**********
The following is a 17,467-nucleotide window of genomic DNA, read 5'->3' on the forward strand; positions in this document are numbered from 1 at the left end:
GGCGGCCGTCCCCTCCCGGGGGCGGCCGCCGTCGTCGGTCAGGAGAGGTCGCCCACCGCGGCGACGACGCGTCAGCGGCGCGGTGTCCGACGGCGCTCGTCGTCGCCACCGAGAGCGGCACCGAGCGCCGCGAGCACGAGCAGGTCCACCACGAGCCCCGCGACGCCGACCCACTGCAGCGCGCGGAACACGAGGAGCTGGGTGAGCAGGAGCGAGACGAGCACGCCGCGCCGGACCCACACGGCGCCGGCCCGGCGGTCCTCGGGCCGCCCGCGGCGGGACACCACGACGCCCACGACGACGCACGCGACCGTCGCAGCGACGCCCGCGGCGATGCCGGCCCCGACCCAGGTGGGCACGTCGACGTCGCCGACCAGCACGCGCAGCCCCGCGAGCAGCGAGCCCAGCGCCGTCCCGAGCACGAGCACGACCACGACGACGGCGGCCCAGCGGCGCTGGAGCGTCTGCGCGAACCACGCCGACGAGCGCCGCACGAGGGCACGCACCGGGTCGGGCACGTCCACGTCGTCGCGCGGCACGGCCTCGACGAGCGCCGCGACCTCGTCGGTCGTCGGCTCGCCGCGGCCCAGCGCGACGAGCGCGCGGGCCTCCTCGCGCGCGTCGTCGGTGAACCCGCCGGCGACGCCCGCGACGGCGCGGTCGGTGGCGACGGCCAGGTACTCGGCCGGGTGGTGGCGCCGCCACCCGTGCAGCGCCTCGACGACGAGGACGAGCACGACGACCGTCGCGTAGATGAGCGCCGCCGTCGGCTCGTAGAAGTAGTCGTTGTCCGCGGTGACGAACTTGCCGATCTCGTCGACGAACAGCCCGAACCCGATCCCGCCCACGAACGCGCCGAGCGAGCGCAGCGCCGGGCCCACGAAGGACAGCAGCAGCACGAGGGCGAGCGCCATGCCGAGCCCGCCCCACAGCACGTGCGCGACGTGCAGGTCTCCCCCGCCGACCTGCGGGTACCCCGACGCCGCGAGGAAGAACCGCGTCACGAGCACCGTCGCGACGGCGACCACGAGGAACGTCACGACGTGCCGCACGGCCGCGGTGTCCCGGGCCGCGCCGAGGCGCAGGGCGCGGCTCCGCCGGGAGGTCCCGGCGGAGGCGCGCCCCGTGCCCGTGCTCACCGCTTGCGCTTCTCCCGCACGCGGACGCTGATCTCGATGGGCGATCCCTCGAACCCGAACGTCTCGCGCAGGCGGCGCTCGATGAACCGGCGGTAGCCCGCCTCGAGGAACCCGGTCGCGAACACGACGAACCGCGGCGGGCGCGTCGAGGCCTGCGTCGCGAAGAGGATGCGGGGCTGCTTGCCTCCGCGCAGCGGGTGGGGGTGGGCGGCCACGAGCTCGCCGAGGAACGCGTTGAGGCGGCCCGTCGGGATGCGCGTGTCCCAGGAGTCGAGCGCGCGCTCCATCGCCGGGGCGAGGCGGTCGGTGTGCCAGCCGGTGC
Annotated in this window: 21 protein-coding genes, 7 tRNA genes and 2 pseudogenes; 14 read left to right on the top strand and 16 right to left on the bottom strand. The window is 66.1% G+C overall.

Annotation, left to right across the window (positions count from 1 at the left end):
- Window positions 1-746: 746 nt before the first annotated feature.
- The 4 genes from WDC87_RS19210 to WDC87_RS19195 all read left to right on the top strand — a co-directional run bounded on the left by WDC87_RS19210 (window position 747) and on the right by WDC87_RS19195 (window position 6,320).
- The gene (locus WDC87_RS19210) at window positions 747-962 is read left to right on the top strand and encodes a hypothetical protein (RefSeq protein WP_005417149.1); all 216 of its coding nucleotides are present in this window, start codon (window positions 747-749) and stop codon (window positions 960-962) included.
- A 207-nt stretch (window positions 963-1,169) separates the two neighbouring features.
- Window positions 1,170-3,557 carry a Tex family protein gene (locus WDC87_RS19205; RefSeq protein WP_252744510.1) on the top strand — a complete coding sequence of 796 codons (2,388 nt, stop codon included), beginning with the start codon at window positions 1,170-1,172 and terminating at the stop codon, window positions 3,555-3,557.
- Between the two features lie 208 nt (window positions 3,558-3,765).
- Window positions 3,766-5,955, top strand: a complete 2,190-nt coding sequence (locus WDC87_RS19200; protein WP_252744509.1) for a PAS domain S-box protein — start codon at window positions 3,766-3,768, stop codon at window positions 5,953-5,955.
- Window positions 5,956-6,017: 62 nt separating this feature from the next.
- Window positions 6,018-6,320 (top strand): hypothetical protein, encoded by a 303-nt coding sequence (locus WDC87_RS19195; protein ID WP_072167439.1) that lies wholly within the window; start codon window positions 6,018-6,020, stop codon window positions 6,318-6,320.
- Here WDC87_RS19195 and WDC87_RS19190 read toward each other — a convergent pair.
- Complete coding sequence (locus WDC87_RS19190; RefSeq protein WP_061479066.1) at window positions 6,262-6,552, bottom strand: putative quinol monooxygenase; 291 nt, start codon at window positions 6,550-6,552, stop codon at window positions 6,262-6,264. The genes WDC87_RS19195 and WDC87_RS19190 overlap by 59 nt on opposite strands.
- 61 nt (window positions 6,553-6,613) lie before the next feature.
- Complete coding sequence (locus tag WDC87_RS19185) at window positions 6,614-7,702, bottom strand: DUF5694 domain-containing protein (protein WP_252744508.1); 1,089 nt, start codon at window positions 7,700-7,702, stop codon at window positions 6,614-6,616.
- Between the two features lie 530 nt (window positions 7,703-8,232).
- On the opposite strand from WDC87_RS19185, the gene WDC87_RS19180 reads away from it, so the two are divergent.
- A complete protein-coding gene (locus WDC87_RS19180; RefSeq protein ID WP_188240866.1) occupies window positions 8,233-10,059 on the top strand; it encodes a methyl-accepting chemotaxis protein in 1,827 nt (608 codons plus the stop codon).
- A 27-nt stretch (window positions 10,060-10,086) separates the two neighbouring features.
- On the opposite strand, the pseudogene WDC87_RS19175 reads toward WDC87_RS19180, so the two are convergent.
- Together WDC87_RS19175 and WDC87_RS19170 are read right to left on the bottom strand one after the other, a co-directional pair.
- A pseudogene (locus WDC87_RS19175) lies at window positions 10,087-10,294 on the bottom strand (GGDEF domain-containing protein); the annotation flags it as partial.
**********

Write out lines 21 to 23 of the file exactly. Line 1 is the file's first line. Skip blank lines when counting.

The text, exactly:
- A 27-nt stretch (window positions 10,060-10,086) separates the two neighbouring features.
- On the opposite strand, the pseudogene WDC87_RS19175 reads toward WDC87_RS19180, so the two are convergent.
- Together WDC87_RS19175 and WDC87_RS19170 are read right to left on the bottom strand one after the other, a co-directional pair.